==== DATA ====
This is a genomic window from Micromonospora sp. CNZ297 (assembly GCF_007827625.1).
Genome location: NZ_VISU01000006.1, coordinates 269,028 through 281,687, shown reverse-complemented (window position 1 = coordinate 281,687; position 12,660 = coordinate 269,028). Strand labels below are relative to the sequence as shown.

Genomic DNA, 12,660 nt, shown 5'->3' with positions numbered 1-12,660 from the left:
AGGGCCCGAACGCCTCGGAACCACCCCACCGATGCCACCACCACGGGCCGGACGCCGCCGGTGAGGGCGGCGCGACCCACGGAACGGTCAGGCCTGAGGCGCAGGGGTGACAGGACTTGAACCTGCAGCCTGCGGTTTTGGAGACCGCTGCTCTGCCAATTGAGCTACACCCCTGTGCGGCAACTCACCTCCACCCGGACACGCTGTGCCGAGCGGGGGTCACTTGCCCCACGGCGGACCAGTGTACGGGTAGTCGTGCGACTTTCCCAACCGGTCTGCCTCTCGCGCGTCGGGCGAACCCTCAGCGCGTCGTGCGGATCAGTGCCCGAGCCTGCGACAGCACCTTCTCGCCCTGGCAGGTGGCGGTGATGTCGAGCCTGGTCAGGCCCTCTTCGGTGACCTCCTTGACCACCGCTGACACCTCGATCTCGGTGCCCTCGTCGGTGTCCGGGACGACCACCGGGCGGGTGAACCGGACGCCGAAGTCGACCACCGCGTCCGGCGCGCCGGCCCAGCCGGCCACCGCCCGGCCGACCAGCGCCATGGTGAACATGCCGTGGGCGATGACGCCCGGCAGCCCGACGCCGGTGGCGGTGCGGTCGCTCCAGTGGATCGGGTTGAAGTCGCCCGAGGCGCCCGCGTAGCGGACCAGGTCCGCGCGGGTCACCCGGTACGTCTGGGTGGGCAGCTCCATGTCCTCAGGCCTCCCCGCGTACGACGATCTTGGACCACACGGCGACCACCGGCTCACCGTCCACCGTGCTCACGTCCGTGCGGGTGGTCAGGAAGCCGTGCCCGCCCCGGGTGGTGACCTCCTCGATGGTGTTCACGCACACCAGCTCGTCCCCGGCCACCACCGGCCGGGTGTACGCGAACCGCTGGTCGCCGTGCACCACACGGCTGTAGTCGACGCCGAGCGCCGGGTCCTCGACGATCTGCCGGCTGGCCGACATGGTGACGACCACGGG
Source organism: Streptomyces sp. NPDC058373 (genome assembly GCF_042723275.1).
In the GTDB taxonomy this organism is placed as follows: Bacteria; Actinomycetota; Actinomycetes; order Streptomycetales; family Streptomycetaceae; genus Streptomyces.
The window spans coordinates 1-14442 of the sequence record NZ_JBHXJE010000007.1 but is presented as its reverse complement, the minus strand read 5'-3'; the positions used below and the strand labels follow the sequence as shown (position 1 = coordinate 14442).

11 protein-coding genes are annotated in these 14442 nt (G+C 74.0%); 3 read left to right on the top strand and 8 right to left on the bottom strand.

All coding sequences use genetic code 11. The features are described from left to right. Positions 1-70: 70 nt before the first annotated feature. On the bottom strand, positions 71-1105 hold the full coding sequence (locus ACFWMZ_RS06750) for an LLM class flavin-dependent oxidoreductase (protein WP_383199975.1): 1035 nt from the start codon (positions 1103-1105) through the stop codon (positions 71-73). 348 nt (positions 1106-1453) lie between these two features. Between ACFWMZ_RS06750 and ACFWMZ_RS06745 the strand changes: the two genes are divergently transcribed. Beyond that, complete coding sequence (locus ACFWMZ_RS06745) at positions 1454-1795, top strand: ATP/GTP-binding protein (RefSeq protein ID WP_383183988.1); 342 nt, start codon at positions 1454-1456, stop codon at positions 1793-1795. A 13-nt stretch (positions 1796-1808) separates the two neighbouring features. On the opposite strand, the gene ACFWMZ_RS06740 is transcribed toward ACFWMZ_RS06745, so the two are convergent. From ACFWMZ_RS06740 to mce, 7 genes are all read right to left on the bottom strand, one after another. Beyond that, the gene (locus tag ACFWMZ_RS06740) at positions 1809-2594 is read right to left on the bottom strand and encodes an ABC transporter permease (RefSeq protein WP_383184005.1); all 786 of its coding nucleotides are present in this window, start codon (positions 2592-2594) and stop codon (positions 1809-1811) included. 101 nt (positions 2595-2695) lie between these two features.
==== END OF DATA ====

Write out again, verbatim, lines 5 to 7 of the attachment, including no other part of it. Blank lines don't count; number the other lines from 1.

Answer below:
Source organism: Streptomyces sp. NPDC058373 (genome assembly GCF_042723275.1).
In the GTDB taxonomy this organism is placed as follows: Bacteria; Actinomycetota; Actinomycetes; order Streptomycetales; family Streptomycetaceae; genus Streptomyces.
The window spans coordinates 1-14442 of the sequence record NZ_JBHXJE010000007.1 but is presented as its reverse complement, the minus strand read 5'-3'; the positions used below and the strand labels follow the sequence as shown (position 1 = coordinate 14442).